other words, that but for the cosmetic aspects, he subscribes to my substantive recommendations for changing the country’s vision, strategy and policies. Speaking personally, this is a particularly satisfying note for the ex-NSA to strike, except he also reveals his cluelessness (and that of the Foreign Office, generally – the scale and extent of which is elaborated in chapters 4 & 7) about the instrumentalities of hard power. He elides over the main themes about the infirmities and deficiencies in India’s mainly tactically (not strategically)-oriented military capabilities, analyzed in some detail and at great length in (chapters 5 & 6), by saying a bit blandly, that “the best judges of the size and qualities” of the country’s military forces are the armed services themselves. Except, as the book shows the Indian armed services have time and again proved they are not up to job, pursuing their combat arm/service/sectional bureaucratic interests often at the expense of the national interest and, in the absence of political hands-on direction, in extremis.

This is evidenced in Menon’s claim that the Manmohan Singh government had, in fact, sought to “involve Pakistan in our regional integration”, and to majorly focus on China as the primary threat as proposed in the book. The trouble is it tried economically to integrate Pakistan by continuing to hold a gun – the army’s three strike corps – to that country’s head. If the political objective
supercedes the immediate military concerns then shouldn’t Menon, as NSA, have
overseen a radical restructuring of the massive armoured and mechanized forces
— way in excess of need, into a single composite strike corps, as I have been
pleading for years and also in the book, which along with the defensive “pivot corps”, would be sufficient for any Pakistan contingency, and diverted the excess manpower and materiel thus freed up to form two additional mountain offensive corps for a total of three such corps for the China front? This was not even contemplated possibly because of the fear that the BJP in opposition would make political hay out of any such move at reorganization and even more because of the certainty that the armour and mechanized forces constituting a powerful vested interest would oppose any such force rejigging. The result is the firming up of the status quo and an army order-of-battle that can neither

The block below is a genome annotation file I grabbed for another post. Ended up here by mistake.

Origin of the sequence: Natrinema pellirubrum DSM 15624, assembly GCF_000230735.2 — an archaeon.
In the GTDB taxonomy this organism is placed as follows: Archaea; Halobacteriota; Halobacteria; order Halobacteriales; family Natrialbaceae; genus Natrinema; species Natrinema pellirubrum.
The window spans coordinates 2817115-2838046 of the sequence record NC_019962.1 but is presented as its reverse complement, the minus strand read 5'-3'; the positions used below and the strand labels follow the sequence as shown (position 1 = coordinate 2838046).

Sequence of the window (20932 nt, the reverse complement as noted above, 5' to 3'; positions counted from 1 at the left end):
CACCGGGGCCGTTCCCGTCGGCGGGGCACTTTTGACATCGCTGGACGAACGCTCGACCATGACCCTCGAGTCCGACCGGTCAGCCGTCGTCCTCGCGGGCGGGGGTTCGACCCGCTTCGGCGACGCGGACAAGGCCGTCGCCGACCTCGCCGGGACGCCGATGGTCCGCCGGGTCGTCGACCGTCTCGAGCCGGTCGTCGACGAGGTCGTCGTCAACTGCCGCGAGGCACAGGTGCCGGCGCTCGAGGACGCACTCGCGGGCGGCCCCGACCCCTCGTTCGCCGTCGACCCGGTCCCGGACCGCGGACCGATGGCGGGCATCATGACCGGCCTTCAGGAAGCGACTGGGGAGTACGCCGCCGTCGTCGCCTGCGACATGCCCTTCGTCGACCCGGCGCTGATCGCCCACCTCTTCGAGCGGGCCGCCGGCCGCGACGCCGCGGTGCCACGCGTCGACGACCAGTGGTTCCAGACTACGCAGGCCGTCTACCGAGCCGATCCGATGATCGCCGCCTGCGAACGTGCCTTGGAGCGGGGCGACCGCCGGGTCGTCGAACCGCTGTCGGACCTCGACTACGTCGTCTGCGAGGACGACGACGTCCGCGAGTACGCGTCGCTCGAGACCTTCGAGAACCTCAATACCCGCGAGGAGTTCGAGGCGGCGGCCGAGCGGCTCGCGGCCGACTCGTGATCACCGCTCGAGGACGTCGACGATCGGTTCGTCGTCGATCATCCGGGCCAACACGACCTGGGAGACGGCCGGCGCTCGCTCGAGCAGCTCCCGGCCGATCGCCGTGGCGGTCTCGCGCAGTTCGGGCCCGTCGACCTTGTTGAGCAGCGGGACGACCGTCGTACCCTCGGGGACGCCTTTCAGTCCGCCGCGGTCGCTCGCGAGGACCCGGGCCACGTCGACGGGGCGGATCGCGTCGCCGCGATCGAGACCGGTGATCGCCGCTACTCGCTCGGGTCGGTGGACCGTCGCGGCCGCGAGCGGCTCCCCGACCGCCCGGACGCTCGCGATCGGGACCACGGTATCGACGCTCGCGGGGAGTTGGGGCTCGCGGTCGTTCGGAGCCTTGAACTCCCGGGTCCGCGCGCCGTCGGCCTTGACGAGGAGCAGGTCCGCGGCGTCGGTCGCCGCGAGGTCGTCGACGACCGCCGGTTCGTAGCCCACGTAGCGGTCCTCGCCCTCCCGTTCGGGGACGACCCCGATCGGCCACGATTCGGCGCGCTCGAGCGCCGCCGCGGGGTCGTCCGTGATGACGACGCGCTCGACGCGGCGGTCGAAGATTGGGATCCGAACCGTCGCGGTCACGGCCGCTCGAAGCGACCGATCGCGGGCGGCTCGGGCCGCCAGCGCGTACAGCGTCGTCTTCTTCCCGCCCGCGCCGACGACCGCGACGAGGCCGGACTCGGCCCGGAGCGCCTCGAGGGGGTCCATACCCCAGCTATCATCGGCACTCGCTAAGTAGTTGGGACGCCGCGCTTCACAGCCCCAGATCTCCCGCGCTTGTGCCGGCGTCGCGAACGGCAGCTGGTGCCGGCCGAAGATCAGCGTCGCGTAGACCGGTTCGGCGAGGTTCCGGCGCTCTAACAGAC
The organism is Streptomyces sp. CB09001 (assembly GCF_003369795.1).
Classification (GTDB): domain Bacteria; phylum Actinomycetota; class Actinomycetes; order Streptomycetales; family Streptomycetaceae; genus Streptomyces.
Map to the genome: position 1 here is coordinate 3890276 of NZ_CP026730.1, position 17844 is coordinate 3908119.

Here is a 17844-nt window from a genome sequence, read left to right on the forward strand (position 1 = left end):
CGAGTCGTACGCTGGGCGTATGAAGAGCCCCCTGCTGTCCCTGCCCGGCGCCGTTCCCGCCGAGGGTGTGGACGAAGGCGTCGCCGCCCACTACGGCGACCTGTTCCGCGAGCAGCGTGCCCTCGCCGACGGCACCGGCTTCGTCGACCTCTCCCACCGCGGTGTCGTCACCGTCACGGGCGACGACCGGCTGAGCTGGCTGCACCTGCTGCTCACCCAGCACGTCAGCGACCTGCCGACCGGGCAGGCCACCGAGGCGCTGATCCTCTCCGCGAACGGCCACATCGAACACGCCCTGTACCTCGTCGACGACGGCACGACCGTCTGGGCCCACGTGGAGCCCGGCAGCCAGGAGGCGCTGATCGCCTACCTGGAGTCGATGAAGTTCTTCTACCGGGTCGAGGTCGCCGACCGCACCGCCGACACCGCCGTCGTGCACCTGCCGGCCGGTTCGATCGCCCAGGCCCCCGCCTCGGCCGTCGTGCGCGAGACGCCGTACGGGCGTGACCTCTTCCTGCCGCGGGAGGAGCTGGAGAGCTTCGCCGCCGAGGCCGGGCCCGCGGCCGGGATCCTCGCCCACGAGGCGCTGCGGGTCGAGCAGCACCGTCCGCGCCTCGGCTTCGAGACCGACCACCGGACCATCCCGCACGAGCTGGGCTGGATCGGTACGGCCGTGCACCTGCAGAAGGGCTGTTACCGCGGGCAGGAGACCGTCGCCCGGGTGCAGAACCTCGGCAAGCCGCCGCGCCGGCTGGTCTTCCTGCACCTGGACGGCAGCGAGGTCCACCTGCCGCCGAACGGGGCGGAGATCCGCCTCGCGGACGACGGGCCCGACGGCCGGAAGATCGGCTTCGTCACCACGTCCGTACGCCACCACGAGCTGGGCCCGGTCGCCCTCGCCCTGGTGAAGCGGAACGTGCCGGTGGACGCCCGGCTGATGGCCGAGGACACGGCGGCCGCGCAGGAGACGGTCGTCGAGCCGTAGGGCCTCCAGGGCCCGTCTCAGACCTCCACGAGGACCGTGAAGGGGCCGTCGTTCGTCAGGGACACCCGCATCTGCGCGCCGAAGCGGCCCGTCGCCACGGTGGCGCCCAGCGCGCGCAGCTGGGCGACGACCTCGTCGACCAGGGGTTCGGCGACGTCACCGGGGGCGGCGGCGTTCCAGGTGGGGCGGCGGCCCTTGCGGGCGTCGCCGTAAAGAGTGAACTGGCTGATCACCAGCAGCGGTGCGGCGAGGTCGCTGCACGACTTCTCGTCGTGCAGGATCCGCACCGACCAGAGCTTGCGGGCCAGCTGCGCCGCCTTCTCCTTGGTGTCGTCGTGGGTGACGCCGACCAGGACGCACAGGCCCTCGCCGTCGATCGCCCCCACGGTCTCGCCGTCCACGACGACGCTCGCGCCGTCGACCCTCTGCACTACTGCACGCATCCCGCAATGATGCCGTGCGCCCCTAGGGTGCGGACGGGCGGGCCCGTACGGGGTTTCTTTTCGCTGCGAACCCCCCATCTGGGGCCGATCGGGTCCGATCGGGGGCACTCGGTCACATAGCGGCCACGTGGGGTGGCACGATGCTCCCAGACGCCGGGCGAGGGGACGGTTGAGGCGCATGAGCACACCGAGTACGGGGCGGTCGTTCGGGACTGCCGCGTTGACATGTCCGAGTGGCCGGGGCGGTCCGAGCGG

overwhelm Pakistan nor stare down China. The insistence by the IAF on inordinately expensive short-legged Western combat aircraft, such as the Rafale, is another recent instance of narrow service outlook making a hash of economic good sense even as the hapless government of India peopled by generalist civil servants fail to generate any good ideas of its own with respect to this or any other defence issue and perforce have to rely on the advice of the so-called “professionals”.

Shivshankar Menon is too much the establishment man to go against it. But he is also too intellectually honest not to admit that weaknesses in the political, systemic, and military set-ups and especially in the prevailing policy mindset combined with antipathy to hard power impede India’s rise.

About Bharat Karnad

Senior Fellow in National Security Studies at the Centre for Policy Research, New Delhi, he was Member of the (1st) National Security Advisory Board and the Nuclear Doctrine-drafting Group, and author, among other books of, 'Nuclear Weapons and Indian Security: The Realist Foundations of Strategy', 'India's Nuclear Policy' and most recently, 'Why India is Not a Great Power (Yet)'. Educated at the University of California (undergrad and grad), he was Visiting Scholar at Princeton University, University of Pennsylvania, the Shanghai Institutes of International Studies, and Henry L. Stimson Center, Washington, DC.
This entry was posted in Asian geopolitics, China, China military, civil-military relations, Culture, Geopolitics, Great Power imperatives, India's China Policy, India's Pakistan Policy, India's strategic thinking and policy, Indian Air Force, Indian Army, Indian ecobomic situation, Indian Navy, Indian Ocean, Indian Politics, Military Acquisitions, Nuclear Policy & Strategy, Nuclear Weapons, Pakistan, Pakistan military, SAARC, satellites, society, South Asia, Strategic Forces Command, Strategic Relations with South East Asia & Far East, Strategic Relations with the US & West. Bookmark the permalink.